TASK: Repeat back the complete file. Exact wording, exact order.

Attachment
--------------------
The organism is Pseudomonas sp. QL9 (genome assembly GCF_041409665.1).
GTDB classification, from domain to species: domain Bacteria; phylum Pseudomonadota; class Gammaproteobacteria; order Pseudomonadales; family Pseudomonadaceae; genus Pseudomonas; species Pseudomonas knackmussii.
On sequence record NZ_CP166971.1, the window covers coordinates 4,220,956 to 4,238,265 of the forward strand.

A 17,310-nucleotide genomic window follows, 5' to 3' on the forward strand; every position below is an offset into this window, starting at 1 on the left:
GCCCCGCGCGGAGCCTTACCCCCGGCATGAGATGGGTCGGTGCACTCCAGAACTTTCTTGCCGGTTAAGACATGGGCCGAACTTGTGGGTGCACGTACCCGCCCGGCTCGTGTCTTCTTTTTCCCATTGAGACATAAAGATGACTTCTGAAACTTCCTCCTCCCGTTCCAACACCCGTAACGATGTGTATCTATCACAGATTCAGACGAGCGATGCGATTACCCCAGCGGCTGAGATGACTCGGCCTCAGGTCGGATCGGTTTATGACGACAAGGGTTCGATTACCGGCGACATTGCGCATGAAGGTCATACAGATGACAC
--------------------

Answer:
The organism is Pseudomonas sp. QL9 (genome assembly GCF_041409665.1).
GTDB classification, from domain to species: domain Bacteria; phylum Pseudomonadota; class Gammaproteobacteria; order Pseudomonadales; family Pseudomonadaceae; genus Pseudomonas; species Pseudomonas knackmussii.
On sequence record NZ_CP166971.1, the window covers coordinates 4,220,956 to 4,238,265 of the forward strand.

A 17,310-nucleotide genomic window follows, 5' to 3' on the forward strand; every position below is an offset into this window, starting at 1 on the left:
GCCCCGCGCGGAGCCTTACCCCCGGCATGAGATGGGTCGGTGCACTCCAGAACTTTCTTGCCGGTTAAGACATGGGCCGAACTTGTGGGTGCACGTACCCGCCCGGCTCGTGTCTTCTTTTTCCCATTGAGACATAAAGATGACTTCTGAAACTTCCTCCTCCCGTTCCAACACCCGTAACGATGTGTATCTATCACAGATTCAGACGAGCGATGCGATTACCCCAGCGGCTGAGATGACTCGGCCTCAGGTCGGATCGGTTTATGACGACAAGGGTTCGATTACCGGCGACATTGCGCATGAAGGTCATACAGATGACAC